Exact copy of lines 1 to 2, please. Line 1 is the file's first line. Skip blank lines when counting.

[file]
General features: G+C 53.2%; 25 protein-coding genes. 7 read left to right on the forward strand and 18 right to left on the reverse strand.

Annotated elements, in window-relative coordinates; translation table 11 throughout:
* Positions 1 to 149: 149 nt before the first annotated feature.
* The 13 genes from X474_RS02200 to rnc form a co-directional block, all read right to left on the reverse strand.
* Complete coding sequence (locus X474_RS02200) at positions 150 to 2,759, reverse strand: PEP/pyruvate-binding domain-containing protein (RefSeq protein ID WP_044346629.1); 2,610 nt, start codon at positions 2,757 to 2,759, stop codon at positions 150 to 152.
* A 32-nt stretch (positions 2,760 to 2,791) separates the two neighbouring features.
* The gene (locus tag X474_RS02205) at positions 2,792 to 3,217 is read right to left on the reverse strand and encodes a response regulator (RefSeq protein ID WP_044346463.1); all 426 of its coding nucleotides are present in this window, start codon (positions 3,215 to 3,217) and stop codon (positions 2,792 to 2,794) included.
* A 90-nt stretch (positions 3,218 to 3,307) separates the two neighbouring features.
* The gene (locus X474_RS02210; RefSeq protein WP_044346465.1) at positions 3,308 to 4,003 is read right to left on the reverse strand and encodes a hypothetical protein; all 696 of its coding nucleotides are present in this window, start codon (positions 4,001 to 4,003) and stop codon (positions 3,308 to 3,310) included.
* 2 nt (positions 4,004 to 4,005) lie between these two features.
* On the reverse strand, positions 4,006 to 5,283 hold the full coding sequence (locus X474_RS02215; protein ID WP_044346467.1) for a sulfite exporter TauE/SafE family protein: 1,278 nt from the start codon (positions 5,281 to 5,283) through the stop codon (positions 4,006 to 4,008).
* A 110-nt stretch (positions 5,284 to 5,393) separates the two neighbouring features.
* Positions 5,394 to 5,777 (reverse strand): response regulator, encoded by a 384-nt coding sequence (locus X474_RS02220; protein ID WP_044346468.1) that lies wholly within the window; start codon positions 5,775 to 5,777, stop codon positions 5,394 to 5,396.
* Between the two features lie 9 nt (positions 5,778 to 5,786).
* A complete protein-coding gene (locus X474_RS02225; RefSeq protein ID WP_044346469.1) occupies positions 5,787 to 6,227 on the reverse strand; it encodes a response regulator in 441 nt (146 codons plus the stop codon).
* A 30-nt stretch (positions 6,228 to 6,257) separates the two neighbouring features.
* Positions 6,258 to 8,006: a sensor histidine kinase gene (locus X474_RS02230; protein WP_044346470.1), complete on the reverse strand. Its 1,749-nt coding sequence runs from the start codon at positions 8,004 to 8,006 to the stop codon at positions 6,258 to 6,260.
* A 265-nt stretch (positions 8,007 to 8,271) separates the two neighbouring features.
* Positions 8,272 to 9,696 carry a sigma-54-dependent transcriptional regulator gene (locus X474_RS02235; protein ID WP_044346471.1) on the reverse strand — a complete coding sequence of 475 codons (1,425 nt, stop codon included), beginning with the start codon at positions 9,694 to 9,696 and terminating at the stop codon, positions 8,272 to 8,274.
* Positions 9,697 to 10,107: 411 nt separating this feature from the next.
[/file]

General features: G+C 53.2%; 25 protein-coding genes. 7 read left to right on the forward strand and 18 right to left on the reverse strand.

Annotated elements, in window-relative coordinates; translation table 11 throughout: